n World War II, there were many stories of soldiers who were wounded, were brought to a rear base hospital, who went AWOL, crawled out of windows, slipped out doors, went AWOL, wounded, to make their way back to the front lines to rejoin their brothers out there. So you think about Brendan, you think about all these soldiers having an experience like that, a bond like that, in a small group, where they loved 20 other people in some ways more than they loved themselves, you think about how good that would feel, imagine it, and they are blessed with that experience for a year, and then they come home, and they are just back in society like the rest of us are, not knowing who they can count on, not knowing who loves them, who they can love, not knowing exactly what anyone they know would do for them if it came down to it. That is terrifying. Compared to that, war, psychologically, in some ways, is easy, compared to that kind of alienation. That’s why they miss it, and that’s what we have to understand and in some ways fix in our society. (emphasis mine)Sebastian Junger, Why veterans miss war
There are some strong indicators in the research that when circumstances challenge us, we lean into each other. We rely on each other and give each other support that we crave.
Facing adversity together, we receive the connection that we are wired for and require as a necessity of life.
Difficult circumstances draw us together in ways that are good for us.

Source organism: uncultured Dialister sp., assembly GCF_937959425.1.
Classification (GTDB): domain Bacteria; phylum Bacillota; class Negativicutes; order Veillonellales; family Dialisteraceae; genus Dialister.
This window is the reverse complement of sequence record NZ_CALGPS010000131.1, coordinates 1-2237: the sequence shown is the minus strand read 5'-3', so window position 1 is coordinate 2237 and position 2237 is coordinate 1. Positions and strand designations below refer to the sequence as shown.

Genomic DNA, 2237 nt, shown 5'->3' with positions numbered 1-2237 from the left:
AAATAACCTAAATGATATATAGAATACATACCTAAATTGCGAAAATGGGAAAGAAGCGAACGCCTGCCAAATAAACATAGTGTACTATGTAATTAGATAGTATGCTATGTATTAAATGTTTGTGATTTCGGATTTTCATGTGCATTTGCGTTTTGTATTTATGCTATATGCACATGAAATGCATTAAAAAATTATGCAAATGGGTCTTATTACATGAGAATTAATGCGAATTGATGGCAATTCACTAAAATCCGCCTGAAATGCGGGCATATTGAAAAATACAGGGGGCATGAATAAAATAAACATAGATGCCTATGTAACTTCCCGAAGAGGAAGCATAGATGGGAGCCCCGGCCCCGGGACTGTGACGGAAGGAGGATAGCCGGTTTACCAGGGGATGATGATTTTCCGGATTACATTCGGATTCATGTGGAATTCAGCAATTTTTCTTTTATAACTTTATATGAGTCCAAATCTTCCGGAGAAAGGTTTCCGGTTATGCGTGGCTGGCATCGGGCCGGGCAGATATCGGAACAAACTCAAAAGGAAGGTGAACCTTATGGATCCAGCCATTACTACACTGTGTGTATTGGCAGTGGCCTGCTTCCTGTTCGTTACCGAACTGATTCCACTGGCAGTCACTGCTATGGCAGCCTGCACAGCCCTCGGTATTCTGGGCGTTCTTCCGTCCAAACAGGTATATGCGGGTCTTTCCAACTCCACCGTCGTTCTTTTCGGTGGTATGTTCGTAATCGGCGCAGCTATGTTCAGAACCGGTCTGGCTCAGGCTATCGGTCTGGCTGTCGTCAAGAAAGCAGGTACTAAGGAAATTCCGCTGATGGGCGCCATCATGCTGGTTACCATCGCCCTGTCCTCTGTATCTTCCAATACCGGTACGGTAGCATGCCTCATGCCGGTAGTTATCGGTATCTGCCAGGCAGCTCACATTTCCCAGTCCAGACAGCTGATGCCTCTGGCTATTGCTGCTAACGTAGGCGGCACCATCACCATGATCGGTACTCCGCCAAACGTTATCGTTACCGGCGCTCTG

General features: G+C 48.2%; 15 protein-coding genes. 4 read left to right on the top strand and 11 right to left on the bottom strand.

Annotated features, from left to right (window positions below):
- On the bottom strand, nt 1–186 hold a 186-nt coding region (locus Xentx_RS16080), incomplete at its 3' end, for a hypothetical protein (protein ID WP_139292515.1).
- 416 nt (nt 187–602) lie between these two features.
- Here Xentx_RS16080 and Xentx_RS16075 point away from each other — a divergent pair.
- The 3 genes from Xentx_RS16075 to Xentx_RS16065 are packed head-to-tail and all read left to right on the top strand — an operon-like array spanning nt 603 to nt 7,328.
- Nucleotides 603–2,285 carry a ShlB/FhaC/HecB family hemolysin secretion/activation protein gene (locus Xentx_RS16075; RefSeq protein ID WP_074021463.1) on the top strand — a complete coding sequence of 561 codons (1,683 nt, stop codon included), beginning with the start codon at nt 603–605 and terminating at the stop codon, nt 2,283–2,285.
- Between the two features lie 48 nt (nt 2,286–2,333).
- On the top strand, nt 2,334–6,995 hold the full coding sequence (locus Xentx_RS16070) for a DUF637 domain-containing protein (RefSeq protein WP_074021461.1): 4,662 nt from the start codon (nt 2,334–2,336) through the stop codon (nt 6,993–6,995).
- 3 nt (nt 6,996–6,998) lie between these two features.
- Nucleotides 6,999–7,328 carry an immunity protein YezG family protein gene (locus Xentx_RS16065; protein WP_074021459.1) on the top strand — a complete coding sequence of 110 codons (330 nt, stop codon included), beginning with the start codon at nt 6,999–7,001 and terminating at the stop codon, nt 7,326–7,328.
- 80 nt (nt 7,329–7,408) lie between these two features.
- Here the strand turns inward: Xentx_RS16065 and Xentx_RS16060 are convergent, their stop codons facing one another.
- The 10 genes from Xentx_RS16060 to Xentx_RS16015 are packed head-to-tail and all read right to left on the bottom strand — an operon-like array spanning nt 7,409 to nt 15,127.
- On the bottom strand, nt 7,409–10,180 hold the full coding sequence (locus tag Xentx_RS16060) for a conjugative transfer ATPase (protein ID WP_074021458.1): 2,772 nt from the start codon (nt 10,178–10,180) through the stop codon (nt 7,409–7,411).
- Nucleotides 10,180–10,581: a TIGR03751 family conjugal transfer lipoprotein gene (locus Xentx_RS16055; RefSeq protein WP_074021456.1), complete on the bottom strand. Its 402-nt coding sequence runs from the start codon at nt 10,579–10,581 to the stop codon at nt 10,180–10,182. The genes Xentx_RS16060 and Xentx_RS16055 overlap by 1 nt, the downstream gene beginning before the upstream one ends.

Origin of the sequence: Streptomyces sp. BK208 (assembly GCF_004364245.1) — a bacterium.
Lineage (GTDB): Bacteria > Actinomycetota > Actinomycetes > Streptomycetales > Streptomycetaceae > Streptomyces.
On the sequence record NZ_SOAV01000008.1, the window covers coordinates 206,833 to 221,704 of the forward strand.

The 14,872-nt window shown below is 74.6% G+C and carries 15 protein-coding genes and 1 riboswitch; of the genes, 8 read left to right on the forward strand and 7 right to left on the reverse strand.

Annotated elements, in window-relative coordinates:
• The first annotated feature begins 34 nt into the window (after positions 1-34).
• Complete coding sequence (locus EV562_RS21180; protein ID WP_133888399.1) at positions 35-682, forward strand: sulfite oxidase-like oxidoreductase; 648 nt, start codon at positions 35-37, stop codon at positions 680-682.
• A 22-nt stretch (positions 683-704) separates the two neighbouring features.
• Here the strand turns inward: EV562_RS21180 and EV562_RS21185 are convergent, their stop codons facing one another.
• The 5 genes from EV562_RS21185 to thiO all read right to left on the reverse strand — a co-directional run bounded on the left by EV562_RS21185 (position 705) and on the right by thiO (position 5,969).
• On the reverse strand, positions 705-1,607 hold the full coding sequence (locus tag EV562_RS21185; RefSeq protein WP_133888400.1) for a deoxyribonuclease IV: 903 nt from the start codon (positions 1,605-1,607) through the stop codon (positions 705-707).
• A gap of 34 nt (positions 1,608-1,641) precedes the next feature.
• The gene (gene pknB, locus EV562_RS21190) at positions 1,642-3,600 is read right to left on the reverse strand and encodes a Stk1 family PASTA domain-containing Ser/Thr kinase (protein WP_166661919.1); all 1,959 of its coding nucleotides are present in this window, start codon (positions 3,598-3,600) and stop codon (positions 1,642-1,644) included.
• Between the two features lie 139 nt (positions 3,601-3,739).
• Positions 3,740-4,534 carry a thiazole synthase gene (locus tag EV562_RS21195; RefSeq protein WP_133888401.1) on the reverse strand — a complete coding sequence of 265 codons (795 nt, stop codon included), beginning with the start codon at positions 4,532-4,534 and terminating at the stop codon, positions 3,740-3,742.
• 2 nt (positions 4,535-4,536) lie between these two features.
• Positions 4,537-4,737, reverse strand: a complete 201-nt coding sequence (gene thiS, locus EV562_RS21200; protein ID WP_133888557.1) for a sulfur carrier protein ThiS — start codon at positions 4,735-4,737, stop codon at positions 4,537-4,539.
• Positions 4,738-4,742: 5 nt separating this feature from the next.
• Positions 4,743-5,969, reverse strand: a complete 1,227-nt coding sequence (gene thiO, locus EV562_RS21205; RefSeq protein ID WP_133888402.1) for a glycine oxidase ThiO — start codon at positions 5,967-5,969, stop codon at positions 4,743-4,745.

In times of trouble, we don’t sweat the small stuff. We band together for our very survival in ways that unite us, and have us feel fully alive. We work for our common good because we don’t have choice.
We’ve had tastes of this–like in the spring when the floods threaten us.
After 9/11, the murder rate in New York City went down by 40 percent. The suicide rate went down. The violent crime rate in New York went down after 9/11. Even combat veterans of previous wars who suffered from PTSD said that their symptoms went down after 9/11 happened. The reason is that if you traumatize an entire society, we don’t fall apart and turn on one another. We come together. We unify. Basically, we tribalize, and that process of unifying feels so good and is so good for us, that it even helps people who are struggling with mental health issues. During the blitz in London, admissions to psychiatric wards went down during the bombings.Sebastian Junger, Our lonely society makes it hard to come home from war
Seems to me that if we seek to reduce PTSD in veterans, we best start by figuring out how to be people that others can count on, that we love fiercely, and we find meaning in serving the greater good even if it costs us.
That might not only benefit veterans, it would save all of us.
And oh, that we would figure out how to unite together around a common enemy that affects us rather than use issues like drug use or drunk driving or political party to divide us. That we wouldn’t quibble with each other but find the common enemy of climate change, or fresh drinking water for all or the residual effects of colonization something that we all rally around.